Throughout Nothing to Be Frightened Of, Barnes unsparingly portrays his parents' final years (laconic father; bossy, vain mother), turns for guidance to Montaigne, Stendhal, Flaubert, Jules Renard, Stravinsky and Ravel, and e-mails his brother, Jonathan, for his views on personal extinction. An expert on the Pre-Socratics and Aristotle, the older Barnes displays an appropriately stoic unconcern. Once, when this expert on ancient Greek was believed to be dying, he breathed what seemed likely to be his last words: "Make sure that Ben gets my copy of Bekker's Aristotle." The philosopher's wife found this "insufficiently affectionate."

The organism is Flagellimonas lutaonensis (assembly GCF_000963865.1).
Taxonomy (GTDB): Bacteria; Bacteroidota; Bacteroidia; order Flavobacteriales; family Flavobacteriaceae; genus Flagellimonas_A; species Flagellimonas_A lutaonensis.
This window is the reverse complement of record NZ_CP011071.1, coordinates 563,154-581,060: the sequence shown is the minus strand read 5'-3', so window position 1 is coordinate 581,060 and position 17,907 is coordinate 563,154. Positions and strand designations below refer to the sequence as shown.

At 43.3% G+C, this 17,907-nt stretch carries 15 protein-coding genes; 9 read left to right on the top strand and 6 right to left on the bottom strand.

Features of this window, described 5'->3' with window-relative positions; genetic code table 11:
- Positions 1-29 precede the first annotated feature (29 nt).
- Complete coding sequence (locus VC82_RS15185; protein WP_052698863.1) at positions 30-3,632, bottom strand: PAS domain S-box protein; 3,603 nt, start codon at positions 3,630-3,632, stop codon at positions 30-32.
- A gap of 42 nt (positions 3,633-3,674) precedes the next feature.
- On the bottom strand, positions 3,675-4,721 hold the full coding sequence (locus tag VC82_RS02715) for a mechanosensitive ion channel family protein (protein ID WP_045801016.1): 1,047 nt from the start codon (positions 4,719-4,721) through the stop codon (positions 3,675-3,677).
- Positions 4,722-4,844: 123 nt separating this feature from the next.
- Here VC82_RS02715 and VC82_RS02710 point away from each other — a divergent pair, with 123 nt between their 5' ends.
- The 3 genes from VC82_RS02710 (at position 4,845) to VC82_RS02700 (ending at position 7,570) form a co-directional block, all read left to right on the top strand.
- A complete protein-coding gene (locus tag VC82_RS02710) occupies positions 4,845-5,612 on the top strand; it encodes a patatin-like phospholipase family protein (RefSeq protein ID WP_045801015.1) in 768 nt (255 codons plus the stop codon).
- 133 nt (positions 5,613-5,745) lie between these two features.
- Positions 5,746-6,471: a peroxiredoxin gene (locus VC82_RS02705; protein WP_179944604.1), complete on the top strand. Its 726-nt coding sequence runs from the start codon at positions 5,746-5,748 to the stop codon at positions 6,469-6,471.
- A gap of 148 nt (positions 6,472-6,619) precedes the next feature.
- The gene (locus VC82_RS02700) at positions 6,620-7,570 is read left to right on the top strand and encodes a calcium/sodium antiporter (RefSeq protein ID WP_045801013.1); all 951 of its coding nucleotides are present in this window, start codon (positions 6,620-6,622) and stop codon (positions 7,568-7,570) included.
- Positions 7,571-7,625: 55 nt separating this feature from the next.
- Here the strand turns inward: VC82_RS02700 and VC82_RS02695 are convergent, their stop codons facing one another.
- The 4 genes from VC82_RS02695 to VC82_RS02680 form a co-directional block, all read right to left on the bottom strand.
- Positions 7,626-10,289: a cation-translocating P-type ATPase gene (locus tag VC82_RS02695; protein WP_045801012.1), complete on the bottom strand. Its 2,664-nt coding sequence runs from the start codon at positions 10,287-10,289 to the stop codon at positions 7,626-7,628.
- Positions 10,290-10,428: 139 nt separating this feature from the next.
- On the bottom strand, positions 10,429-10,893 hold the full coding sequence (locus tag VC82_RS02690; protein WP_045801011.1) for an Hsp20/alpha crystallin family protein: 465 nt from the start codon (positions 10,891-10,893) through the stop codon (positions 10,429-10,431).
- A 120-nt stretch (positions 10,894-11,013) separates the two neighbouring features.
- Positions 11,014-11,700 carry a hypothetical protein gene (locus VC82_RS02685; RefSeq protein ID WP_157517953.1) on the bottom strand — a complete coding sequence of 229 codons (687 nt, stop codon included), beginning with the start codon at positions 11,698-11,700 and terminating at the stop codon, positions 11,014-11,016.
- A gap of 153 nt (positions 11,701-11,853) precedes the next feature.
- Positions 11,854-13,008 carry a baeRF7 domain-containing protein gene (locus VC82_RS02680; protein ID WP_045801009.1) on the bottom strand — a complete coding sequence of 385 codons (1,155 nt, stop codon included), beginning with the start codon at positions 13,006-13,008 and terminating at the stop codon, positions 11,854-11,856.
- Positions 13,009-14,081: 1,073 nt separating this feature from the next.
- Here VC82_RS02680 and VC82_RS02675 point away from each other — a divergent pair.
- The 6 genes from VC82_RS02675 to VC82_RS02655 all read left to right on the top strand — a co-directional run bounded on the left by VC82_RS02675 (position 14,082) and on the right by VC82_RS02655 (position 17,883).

While some people on their deathbeds dutifully rage against the dying of the light, Barnes prefers those who simply remain true to themselves, who depart this life with, say, a gesture of quiet courtliness: "A few hours before dying in a Naples hospital," the Flaubert scholar Francis Steegmuller "said (presumably in Italian) to a male nurse who was cranking up his bed, 'You have beautiful hands.' " Barnes calls this "a last, admirable catching at a moment of pleasure in observing the world, even as you are leaving it." Similarly, the poet and classicist "A.E. Housman's last words were to the doctor giving him a final -- and perhaps knowingly sufficient -- morphine injection: 'Beautifully done.' "